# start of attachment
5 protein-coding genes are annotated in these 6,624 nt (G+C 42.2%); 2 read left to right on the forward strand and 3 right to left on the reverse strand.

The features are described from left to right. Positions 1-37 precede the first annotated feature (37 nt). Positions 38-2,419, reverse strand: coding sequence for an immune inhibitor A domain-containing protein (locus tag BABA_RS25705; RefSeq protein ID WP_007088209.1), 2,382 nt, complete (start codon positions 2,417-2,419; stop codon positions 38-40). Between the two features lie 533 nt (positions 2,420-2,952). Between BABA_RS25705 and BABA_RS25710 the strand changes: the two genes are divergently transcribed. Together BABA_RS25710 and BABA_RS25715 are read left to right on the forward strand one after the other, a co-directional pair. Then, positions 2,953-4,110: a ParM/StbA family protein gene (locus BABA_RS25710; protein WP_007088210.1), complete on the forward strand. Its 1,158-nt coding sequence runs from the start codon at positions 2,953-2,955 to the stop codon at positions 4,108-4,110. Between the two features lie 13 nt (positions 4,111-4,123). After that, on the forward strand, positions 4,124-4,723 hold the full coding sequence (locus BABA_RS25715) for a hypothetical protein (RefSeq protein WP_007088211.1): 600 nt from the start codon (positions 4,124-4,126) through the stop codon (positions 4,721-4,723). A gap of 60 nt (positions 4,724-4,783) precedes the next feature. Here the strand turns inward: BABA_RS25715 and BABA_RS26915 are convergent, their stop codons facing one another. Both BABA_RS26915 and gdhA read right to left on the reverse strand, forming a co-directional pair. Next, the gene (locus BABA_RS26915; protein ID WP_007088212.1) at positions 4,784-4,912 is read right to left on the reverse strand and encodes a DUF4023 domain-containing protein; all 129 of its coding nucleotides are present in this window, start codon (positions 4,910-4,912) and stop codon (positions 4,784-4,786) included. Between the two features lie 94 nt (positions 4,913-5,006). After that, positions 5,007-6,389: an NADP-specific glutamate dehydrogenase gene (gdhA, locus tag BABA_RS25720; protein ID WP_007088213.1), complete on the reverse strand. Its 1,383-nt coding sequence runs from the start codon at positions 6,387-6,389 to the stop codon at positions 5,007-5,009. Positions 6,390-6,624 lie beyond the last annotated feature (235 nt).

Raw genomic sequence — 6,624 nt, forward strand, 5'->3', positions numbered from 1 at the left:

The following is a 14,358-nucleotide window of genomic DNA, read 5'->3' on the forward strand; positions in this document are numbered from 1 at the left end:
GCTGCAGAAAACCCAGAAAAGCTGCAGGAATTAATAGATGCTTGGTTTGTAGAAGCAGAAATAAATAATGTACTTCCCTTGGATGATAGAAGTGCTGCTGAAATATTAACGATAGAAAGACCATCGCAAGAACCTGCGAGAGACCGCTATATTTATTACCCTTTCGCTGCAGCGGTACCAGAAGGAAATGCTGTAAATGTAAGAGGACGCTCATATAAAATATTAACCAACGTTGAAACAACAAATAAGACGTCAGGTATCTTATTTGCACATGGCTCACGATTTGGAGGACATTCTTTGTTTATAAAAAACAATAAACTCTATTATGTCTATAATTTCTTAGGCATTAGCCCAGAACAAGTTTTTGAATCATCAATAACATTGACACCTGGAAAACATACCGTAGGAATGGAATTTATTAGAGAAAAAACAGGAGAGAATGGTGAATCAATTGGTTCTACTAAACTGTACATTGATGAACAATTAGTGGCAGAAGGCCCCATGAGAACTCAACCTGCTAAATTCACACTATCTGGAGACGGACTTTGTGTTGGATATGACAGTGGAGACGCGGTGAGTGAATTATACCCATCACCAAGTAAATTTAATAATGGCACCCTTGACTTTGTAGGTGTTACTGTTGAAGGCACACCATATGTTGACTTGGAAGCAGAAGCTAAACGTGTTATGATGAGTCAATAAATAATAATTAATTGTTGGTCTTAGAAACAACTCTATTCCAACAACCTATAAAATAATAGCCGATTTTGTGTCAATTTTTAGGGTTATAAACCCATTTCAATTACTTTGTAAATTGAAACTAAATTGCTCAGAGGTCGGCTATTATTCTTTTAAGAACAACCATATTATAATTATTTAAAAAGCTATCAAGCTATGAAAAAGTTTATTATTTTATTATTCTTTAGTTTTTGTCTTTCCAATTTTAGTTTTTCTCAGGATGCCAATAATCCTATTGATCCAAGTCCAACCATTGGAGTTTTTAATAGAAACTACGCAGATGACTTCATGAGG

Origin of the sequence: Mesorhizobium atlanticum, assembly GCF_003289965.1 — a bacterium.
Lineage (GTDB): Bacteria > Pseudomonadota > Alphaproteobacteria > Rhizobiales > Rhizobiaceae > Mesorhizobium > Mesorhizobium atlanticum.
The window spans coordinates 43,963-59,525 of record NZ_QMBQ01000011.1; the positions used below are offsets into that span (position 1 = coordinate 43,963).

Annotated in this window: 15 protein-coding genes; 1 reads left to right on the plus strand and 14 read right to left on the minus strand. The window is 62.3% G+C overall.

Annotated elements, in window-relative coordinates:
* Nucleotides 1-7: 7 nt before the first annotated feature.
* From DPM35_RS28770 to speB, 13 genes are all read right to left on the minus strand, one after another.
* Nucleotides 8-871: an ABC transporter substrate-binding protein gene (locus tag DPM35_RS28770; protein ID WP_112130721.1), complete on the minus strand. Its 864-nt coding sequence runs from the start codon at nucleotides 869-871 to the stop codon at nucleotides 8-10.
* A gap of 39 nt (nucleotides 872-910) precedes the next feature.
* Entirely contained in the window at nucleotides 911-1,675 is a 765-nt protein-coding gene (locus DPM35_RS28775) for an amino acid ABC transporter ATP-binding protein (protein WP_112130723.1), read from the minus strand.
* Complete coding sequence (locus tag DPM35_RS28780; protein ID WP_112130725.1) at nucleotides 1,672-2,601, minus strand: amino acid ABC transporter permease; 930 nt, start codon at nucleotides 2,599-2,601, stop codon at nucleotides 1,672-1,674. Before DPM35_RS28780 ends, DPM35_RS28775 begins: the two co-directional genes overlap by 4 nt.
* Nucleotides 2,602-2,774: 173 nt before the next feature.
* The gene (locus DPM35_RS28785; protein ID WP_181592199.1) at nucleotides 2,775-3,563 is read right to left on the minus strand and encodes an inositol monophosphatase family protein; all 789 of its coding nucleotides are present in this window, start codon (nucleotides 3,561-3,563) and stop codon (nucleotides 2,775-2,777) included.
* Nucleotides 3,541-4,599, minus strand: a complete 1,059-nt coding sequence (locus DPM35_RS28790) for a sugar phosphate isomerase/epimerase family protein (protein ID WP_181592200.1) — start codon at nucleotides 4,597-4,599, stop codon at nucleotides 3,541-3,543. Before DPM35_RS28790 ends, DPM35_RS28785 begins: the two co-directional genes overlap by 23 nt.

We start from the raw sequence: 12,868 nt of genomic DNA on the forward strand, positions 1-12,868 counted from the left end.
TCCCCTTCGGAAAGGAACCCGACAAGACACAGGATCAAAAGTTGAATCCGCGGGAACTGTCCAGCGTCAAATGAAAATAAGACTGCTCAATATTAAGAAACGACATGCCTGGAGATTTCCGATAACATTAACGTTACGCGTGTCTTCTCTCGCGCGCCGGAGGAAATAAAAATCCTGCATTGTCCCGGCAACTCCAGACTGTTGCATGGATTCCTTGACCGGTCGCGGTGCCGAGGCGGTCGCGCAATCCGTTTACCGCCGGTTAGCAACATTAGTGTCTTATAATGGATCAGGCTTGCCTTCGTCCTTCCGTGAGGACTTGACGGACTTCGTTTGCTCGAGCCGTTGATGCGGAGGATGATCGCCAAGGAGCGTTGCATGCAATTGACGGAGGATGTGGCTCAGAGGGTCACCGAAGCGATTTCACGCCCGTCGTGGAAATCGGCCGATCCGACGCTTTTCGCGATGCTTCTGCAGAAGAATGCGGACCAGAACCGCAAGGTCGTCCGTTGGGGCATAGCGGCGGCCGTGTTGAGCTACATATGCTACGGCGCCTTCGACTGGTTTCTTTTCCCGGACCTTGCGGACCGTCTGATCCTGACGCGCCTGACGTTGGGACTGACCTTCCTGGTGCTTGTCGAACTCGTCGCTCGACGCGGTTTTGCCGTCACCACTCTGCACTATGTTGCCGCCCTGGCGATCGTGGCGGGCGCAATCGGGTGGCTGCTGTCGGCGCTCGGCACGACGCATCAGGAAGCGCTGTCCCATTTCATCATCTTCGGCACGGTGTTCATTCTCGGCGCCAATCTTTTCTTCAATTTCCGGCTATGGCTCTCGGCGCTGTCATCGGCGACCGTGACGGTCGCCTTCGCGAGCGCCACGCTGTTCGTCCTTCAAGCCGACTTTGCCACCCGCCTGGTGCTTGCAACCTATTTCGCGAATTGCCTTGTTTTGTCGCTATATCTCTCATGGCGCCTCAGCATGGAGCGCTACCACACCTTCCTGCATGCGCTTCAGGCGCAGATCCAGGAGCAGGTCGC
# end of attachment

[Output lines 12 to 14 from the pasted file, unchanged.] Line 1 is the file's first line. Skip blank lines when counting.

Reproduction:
* From DPM35_RS28770 to speB, 13 genes are all read right to left on the minus strand, one after another.
* Nucleotides 8-871: an ABC transporter substrate-binding protein gene (locus tag DPM35_RS28770; protein ID WP_112130721.1), complete on the minus strand. Its 864-nt coding sequence runs from the start codon at nucleotides 869-871 to the stop codon at nucleotides 8-10.
* A gap of 39 nt (nucleotides 872-910) precedes the next feature.